Media braces for the robot era
Why it matters: Facebook's many pivots pushed media outlets to move their focus away from social media and toward search — but now experts predict another major disruption for publishers relying on search traffic.
"It's an undoing of the robotic behavior with which we were already committing journalism, because it's questionable whether writing about National Donut Day really served anybody," said S. Mitra Kalita, a former CNN executive who has co-founded two new local media companies, Epicenter NYC and URL Media.
- "In some ways, the work we were doing towards optimizing for SEO and trending content was robotic. Arguably, we were using what was trending on Twitter and Google to create the news agenda. What happened was a sameness across the internet."
Driving the news: BuzzFeed last week said it is using OpenAI's publicly available software, which is similar to the popular generative text site ChatGPT, to automatically publish quizzes, beginning this month.
- "To be clear, we see the breakthroughs in AI opening up a new era of creativity that will allow humans to harness creativity in new ways with endless opportunities and applications for good," the company's CEO, Jonah Peretti, said in a memo to staffers.
BuzzFeed doesn't plan to use AI to write journalistic articles, which seems to be a line that most publishers aren't eager to cross.
- But figuring out the right balance when using AI won't be easy, as was made obvious by CNET's AI mea culpa last month.
- The CEO of Dotdash Meredith, a rival to CNET's parent Red Ventures, told Axios last month that the firm "will never have an article written by a machine," but it has already begun to bake AI into many of its workflows, like sourcing images.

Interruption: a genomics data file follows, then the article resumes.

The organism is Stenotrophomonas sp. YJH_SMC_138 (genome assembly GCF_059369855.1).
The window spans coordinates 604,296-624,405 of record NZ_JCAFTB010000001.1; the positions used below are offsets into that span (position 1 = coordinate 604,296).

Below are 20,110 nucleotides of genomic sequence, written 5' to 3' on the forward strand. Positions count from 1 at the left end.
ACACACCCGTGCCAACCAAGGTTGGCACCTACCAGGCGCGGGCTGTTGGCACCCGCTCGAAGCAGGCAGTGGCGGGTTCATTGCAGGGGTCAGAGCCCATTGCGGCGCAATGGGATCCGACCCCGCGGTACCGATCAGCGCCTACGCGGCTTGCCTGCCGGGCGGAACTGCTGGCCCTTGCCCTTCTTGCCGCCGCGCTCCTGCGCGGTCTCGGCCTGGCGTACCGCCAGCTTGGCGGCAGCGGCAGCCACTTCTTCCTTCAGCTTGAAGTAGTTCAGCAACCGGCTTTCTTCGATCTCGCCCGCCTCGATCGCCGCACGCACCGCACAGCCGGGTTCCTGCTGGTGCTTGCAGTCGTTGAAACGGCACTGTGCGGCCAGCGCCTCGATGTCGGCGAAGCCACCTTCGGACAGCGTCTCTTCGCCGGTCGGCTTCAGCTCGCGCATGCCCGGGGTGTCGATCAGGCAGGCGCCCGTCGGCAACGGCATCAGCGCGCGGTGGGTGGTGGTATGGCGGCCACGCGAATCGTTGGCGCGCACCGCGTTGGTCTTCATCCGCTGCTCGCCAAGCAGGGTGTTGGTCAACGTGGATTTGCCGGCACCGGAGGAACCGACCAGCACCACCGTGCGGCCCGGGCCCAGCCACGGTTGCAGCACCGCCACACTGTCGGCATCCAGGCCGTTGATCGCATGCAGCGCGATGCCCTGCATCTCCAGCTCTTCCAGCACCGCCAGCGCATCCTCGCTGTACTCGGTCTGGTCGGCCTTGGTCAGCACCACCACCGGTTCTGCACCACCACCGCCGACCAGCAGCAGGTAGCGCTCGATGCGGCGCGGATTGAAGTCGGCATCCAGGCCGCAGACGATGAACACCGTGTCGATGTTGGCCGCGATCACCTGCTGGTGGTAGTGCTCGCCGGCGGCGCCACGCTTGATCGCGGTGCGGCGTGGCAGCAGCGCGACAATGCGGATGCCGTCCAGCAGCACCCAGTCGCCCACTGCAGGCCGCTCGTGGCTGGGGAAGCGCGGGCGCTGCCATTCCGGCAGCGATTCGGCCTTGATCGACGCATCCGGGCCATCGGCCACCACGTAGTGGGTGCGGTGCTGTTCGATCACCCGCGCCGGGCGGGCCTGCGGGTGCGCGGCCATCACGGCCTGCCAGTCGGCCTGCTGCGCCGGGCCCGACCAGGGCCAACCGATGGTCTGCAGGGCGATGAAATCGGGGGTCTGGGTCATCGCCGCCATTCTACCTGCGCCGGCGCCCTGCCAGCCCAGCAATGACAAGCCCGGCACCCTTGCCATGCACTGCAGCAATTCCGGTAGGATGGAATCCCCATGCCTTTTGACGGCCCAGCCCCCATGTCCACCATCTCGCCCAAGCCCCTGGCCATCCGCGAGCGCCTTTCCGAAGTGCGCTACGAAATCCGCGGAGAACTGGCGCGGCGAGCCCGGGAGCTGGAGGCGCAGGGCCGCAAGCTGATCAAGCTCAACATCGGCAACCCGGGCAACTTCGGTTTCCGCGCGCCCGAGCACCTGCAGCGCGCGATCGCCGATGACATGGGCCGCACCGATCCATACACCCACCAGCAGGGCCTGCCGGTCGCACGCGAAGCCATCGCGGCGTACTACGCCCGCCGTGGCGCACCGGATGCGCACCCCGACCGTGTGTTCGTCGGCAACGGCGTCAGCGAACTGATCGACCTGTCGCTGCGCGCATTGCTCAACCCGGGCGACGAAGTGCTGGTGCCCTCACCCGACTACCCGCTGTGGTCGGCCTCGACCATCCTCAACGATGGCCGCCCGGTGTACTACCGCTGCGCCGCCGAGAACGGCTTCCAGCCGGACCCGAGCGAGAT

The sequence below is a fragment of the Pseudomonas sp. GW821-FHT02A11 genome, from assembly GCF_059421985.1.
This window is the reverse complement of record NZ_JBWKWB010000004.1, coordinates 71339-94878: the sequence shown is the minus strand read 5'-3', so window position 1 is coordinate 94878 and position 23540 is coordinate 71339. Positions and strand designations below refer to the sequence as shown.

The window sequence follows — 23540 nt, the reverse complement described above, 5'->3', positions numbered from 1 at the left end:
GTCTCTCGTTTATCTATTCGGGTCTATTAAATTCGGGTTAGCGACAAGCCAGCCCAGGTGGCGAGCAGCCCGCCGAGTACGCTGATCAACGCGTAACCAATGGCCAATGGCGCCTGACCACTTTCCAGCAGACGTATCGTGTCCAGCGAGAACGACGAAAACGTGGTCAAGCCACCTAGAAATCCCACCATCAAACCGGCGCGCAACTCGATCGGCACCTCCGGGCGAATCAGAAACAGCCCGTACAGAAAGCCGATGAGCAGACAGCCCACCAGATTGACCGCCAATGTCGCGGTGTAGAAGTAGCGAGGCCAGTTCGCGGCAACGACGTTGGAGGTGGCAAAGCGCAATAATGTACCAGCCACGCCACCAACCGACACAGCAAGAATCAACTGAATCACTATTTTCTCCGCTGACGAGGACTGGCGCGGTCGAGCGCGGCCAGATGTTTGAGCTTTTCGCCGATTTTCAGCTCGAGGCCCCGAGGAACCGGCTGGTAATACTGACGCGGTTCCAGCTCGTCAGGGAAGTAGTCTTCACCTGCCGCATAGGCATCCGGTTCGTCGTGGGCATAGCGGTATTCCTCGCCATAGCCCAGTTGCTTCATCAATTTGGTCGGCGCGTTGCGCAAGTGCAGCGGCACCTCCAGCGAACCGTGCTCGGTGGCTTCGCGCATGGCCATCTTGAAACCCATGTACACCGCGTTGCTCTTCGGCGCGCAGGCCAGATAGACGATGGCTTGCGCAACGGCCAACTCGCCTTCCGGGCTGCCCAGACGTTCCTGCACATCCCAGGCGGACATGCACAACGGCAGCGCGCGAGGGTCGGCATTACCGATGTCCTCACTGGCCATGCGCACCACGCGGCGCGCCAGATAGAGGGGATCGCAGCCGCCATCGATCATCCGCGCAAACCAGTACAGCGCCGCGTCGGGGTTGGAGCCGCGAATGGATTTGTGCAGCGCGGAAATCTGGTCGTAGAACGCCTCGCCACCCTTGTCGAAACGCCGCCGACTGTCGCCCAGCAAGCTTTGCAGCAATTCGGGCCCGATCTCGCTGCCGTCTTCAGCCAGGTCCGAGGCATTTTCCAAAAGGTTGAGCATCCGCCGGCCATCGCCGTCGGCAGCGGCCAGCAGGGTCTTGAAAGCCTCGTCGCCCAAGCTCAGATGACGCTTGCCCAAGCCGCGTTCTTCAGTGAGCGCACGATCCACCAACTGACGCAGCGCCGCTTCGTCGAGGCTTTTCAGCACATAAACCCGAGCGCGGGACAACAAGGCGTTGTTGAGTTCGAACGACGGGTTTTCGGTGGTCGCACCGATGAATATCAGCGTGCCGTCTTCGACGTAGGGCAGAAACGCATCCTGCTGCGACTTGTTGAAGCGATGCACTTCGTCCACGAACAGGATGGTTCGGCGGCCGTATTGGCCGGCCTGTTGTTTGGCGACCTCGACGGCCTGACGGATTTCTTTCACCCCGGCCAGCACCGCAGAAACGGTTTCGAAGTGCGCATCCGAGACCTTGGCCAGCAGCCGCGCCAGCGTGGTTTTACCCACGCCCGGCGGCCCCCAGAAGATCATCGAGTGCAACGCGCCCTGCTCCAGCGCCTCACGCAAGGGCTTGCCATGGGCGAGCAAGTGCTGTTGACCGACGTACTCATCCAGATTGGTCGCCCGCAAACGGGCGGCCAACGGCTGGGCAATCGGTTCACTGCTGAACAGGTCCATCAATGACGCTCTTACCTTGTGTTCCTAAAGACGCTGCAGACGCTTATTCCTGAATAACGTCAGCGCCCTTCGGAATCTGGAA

Be smart: The past few years gave rise to a slew of successful digital media companies that focused on monetizing search traffic, while social media-reliant publishers struggled to adapt.
- But the content that has done well on search, such as evergreen articles that help people answer questions or provide recommendations, is poised to be challenged by artificial intelligence.
- "The most immediate impact of AI is probably that it becomes an efficiency tool," said Brian Morrissey, former president and editor-in-chief of Digiday and author of a Substack newsletter on media called The Rebooting.
The big picture: Decades of constant pivots at the hands of Big Tech firms had media executives losing sight of which audiences they aimed to serve to begin with, Kalita noted.
- ABC chief legal correspondent and media entrepreneur Dan Abrams said his media industry news site Mediaite began seeing record engagement once it started to push away from social media and search distribution.
- The thinking has changed from "find the SEO angle" or "find the Facebook angle" to "find the Mediaite angle, and a large, loyal audience has followed," Abrams said.
- Around 16% of the site's pageviews in 2022 came from homepage traffic, Abrams said.
What's next: As search-based content becomes more commoditized, media brands will need to pivot towards serving specific audiences, rather than the masses.
- "You're going to have to get even more specialized as a publisher," Morrissey said.
Bottom line: "Trying to compete on efficiency with robots never works, they always win," Morrissey said.